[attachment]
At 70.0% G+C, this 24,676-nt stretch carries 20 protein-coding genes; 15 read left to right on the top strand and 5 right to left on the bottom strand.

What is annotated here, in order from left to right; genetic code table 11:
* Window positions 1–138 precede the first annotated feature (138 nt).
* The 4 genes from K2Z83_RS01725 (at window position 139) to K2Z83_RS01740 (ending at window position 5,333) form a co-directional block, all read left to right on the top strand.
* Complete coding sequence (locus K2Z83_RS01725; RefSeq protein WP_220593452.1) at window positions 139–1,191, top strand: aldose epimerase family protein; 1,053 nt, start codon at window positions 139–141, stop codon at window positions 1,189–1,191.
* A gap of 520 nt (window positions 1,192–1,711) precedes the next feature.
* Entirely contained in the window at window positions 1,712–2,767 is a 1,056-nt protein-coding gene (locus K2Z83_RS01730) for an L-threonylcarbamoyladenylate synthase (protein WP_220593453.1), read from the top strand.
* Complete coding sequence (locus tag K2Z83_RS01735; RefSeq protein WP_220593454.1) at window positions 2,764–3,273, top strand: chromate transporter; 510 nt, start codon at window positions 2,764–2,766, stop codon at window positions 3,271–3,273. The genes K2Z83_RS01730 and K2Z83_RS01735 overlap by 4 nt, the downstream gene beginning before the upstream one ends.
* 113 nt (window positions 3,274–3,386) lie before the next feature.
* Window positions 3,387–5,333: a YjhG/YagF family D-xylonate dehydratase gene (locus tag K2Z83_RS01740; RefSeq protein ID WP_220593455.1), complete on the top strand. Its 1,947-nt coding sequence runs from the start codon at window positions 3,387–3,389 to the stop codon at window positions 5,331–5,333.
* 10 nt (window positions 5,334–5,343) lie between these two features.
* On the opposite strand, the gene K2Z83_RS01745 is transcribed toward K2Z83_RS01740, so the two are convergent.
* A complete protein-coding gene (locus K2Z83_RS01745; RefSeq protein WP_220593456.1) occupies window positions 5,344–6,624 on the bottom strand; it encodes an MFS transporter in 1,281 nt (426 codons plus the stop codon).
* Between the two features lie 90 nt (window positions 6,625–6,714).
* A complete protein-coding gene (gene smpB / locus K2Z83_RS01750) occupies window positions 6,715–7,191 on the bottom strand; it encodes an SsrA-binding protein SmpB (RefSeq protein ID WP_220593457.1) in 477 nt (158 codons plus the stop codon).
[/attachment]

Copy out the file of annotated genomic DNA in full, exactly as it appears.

At 70.0% G+C, this 24,676-nt stretch carries 20 protein-coding genes; 15 read left to right on the top strand and 5 right to left on the bottom strand.

What is annotated here, in order from left to right; genetic code table 11:
* Window positions 1–138 precede the first annotated feature (138 nt).
* The 4 genes from K2Z83_RS01725 (at window position 139) to K2Z83_RS01740 (ending at window position 5,333) form a co-directional block, all read left to right on the top strand.
* Complete coding sequence (locus K2Z83_RS01725; RefSeq protein WP_220593452.1) at window positions 139–1,191, top strand: aldose epimerase family protein; 1,053 nt, start codon at window positions 139–141, stop codon at window positions 1,189–1,191.
* A gap of 520 nt (window positions 1,192–1,711) precedes the next feature.
* Entirely contained in the window at window positions 1,712–2,767 is a 1,056-nt protein-coding gene (locus K2Z83_RS01730) for an L-threonylcarbamoyladenylate synthase (protein WP_220593453.1), read from the top strand.
* Complete coding sequence (locus tag K2Z83_RS01735; RefSeq protein WP_220593454.1) at window positions 2,764–3,273, top strand: chromate transporter; 510 nt, start codon at window positions 2,764–2,766, stop codon at window positions 3,271–3,273. The genes K2Z83_RS01730 and K2Z83_RS01735 overlap by 4 nt, the downstream gene beginning before the upstream one ends.
* 113 nt (window positions 3,274–3,386) lie before the next feature.
* Window positions 3,387–5,333: a YjhG/YagF family D-xylonate dehydratase gene (locus tag K2Z83_RS01740; RefSeq protein ID WP_220593455.1), complete on the top strand. Its 1,947-nt coding sequence runs from the start codon at window positions 3,387–3,389 to the stop codon at window positions 5,331–5,333.
* 10 nt (window positions 5,334–5,343) lie between these two features.
* On the opposite strand, the gene K2Z83_RS01745 is transcribed toward K2Z83_RS01740, so the two are convergent.
* A complete protein-coding gene (locus K2Z83_RS01745; RefSeq protein WP_220593456.1) occupies window positions 5,344–6,624 on the bottom strand; it encodes an MFS transporter in 1,281 nt (426 codons plus the stop codon).
* Between the two features lie 90 nt (window positions 6,625–6,714).
* A complete protein-coding gene (gene smpB / locus K2Z83_RS01750) occupies window positions 6,715–7,191 on the bottom strand; it encodes an SsrA-binding protein SmpB (RefSeq protein ID WP_220593457.1) in 477 nt (158 codons plus the stop codon).